By Martin Wolk Executive business editor
updated 12/20/2004 10:37:16 AM ET 2004-12-20T15:37:16

The economy has been giving off mixed signals for months. It might be time to tune into an entirely different frequency.

A growing body of research on the “economics of happiness” proposes that material wealth is overrated.

These controversial researchers do not say economic growth is undesirable, and they note that unemployed people are almost always unhappy.

But they say policy-makers should pay more attention to what people say about their satisfaction with life as they consider how far to go in the pursuit of unbridled growth.

“The problem we have found is that as (gross domestic product) has gone up, happiness doesn’t go up with it,” said David Blanchflower, a professor of economics at Dartmouth College.

One study by Blanchflower and an associate, based on interviews of 100,000 people over three decades, concludes that despite sharp improvements in living standards “the USA has, in aggregate, apparently become more miserable over the last quarter of a century.”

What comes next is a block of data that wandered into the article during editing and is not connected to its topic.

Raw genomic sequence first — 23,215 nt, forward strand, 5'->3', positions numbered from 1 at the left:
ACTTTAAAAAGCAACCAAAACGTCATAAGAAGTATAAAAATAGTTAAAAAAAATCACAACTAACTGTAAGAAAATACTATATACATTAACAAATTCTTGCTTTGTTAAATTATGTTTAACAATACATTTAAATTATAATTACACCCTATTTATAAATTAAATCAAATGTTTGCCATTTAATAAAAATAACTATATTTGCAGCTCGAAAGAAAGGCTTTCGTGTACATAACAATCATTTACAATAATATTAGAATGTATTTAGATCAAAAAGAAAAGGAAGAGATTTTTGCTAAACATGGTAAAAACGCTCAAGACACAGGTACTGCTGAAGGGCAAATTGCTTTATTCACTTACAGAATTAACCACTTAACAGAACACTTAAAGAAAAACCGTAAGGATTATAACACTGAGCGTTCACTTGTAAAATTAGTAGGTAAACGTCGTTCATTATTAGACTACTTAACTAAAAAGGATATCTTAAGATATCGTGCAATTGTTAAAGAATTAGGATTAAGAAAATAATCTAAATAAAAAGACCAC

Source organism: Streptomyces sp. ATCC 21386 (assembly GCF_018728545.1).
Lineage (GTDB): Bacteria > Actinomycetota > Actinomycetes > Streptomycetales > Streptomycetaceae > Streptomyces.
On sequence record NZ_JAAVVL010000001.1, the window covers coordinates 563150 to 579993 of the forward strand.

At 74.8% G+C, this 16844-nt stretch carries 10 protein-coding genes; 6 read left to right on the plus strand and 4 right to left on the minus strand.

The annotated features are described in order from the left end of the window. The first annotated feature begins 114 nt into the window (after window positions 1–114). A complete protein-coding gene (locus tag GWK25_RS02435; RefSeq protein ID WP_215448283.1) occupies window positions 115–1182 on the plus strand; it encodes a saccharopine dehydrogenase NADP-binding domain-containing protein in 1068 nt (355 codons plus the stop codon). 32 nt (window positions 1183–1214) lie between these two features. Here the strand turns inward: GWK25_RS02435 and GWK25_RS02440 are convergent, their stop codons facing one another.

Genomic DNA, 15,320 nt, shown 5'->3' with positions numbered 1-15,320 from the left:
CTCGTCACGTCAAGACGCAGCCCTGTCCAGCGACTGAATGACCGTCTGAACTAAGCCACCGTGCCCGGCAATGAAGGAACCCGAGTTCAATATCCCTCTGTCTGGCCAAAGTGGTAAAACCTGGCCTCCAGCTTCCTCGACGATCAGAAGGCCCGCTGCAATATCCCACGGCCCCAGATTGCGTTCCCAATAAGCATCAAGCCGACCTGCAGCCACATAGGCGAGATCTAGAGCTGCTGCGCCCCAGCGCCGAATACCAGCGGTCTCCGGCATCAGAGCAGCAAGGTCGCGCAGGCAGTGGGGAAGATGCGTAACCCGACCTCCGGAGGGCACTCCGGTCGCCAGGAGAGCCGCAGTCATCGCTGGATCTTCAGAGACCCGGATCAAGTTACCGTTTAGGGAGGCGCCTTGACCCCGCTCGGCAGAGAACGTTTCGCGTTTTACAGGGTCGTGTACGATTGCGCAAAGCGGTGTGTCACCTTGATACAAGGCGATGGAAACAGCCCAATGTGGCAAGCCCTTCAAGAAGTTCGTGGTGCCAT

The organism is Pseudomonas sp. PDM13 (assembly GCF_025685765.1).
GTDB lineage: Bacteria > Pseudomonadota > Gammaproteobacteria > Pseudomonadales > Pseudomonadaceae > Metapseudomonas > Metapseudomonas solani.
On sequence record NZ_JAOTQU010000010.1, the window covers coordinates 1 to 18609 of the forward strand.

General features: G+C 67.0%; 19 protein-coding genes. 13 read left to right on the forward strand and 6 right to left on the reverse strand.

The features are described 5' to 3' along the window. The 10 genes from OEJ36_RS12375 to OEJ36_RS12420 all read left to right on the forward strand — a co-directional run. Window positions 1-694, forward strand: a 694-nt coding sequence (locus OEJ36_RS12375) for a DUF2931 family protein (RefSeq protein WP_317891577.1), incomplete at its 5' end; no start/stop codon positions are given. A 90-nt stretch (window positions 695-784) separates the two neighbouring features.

A critical factor in personal happiness appears to be marriage — or at least a monogamous sexual relationship. A widowed or divorced person would have to make an extra $100,000 a year to be as happy as a comparable married person, Blanchflower and co-author Andrew Oswald estimated.

Blanchflower and Oswald also looked at surveys of sexual activity and found that in general, “The more sex, the happier the person.”

“People who have no sexual activity are noticeably less happy than average,” they declared.

Such research may seem far outside the realm of economics but is gaining wide recognition. In 2002 the Nobel prize in economics was shared by Princeton psychologist Daniel Kahneman for work that has inspired the field of behavioral economics.

Other experts dismiss much of the research, noting that happiness and sexual activity are self-reported and impossible to verify.

As this year’s Nobel-winning economist Edward Prescott put it: “The mind reels at the thought of the ill-conceived policies that would be concocted if the stated goal were to increase gross national happiness.”

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